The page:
CanI get unemployment ifI quit my job due to medical illness?

UPDATED: Sep 20, 2010

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CanI get unemployment ifI quit my job due to medical illness?

I had 3 blackout spells and breathing problems that put me off work for a month. i was in the hospital for a week. The neurologist told me not to drive for 6 months. I live 40 miles from work. also the neurologist told me if I feel like I can’t do my job properly do not go to work. I suffer from daily headaches and back pain, which I feel I could not do my job. The doctors messed up my FMLA paperwork and I am not covered for a good amount of the days I missed. They are unexcused on my attendance. I feel I am getting messed around and I cannot keep going with no income.

Asked on September 20, 2010 under Employment Labor Law, Indiana


SJZ, Member, New York Bar / FreeAdvice Contributing Attorney

Answered 12 years ago | Contributor

You should consult with an employment lawyer. Usually, if you leave a job voluntarily, even for a very good reason, you can't get unemployment; typically, the only exceptions are for when the job has changed in some way making your continued employment impossible. An attorney can review your specific situation in detail and verify if this is indeed the case--that you are ineligible for  unemployment.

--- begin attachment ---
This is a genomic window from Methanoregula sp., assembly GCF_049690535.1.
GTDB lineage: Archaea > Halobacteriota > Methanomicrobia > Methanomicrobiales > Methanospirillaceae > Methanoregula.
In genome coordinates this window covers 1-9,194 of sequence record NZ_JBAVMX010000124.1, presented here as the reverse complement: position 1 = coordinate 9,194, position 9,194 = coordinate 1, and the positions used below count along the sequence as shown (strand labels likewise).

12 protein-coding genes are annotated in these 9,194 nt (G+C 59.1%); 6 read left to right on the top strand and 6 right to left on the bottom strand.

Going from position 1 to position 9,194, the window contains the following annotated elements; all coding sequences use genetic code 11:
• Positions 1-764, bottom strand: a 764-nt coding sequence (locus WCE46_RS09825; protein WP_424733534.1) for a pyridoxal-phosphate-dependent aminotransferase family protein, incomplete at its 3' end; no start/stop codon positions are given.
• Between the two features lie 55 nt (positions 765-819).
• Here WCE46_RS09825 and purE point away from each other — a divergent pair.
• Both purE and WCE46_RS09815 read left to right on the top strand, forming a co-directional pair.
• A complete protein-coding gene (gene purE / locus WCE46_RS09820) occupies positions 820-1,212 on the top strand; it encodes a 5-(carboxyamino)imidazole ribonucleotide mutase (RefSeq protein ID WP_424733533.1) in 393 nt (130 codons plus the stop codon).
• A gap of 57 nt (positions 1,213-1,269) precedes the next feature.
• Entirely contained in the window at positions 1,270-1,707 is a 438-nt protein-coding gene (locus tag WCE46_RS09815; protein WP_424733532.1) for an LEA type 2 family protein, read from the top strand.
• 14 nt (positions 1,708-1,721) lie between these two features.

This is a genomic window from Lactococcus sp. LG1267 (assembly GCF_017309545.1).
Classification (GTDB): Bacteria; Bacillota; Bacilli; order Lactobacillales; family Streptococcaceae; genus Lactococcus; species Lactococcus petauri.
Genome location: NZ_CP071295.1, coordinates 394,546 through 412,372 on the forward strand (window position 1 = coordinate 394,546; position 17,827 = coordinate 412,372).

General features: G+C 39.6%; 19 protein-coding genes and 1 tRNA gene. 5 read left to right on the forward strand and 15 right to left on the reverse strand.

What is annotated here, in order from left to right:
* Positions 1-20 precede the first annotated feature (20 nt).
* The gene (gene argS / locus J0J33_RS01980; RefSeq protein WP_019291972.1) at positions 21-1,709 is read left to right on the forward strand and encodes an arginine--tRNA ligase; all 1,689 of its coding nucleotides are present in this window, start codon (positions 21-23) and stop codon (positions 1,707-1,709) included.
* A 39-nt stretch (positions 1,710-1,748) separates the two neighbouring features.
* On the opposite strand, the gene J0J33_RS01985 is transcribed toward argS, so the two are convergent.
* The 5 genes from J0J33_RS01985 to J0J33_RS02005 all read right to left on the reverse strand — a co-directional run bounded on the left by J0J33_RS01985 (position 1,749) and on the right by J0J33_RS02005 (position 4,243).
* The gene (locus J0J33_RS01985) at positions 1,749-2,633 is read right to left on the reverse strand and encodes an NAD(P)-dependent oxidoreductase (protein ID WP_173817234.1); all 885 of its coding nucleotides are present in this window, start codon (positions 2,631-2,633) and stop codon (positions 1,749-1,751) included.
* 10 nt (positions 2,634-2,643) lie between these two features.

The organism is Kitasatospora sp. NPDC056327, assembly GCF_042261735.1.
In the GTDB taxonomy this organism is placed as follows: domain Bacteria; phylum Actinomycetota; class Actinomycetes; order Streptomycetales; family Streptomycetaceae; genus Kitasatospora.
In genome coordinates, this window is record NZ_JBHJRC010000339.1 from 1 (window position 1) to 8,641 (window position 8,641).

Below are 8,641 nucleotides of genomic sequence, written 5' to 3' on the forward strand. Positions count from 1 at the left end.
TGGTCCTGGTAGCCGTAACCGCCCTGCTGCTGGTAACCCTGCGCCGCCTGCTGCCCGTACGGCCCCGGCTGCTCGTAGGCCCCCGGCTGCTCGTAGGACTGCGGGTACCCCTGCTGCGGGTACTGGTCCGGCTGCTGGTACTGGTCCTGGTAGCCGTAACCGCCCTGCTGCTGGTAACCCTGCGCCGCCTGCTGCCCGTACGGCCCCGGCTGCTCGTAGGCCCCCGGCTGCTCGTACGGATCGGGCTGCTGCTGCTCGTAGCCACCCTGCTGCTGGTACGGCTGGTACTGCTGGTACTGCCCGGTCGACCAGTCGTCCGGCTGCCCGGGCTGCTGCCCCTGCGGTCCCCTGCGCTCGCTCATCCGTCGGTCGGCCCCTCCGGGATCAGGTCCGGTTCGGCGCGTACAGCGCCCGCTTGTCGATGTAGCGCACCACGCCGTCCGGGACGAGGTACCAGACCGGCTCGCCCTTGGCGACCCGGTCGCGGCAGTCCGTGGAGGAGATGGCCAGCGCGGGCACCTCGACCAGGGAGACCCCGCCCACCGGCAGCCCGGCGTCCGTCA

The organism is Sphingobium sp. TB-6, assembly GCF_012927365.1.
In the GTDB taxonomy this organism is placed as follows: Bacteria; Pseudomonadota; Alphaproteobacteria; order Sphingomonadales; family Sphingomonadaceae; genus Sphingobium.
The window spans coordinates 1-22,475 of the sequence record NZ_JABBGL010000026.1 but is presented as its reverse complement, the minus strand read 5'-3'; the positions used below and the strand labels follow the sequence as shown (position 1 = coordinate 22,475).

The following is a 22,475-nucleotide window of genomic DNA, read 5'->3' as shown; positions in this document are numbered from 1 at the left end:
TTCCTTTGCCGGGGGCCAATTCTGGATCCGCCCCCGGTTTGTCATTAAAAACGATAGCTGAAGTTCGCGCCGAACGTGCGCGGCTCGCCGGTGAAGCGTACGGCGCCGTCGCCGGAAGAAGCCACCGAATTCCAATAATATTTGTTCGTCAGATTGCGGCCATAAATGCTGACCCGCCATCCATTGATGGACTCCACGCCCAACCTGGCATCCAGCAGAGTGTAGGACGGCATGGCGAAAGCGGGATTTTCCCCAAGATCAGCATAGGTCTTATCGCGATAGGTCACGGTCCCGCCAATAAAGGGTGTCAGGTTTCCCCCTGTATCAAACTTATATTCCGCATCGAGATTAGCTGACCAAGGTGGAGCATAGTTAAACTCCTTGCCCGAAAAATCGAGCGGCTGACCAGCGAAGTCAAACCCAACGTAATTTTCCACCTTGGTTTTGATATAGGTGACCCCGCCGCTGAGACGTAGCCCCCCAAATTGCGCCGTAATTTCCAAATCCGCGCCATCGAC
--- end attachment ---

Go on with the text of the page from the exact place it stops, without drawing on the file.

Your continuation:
(Note: even if you were eligible for it, it's not a permanent income replacement.)

However, there are other  options you should discuss with a lawyer. For example, are you eligible for disability? Might you be eligible for SSSI? If your condition is traceable in whole or in part to your job, could you possibly claim for worker's compensation or sue your company? Unemployment is only one of several options potentially available  to you. Good luck.

IMPORTANT NOTICE: The Answer(s) provided above are for general information only. The attorney providing the answer was not serving as the attorney for the person submitting the question or in any attorney-client relationship with such person. Laws may vary from state to state, and sometimes change. Tiny variations in the facts, or a fact not set forth in a question, often can change a legal outcome or an attorney's conclusion. Although has verified the attorney was admitted to practice law in at least one jurisdiction, he or she may not be authorized to practice law in the jurisdiction referred to in the question, nor is he or she necessarily experienced in the area of the law involved. Unlike the information in the Answer(s) above, upon which you should NOT rely, for personal advice you can rely upon we suggest you retain an attorney to represent you.

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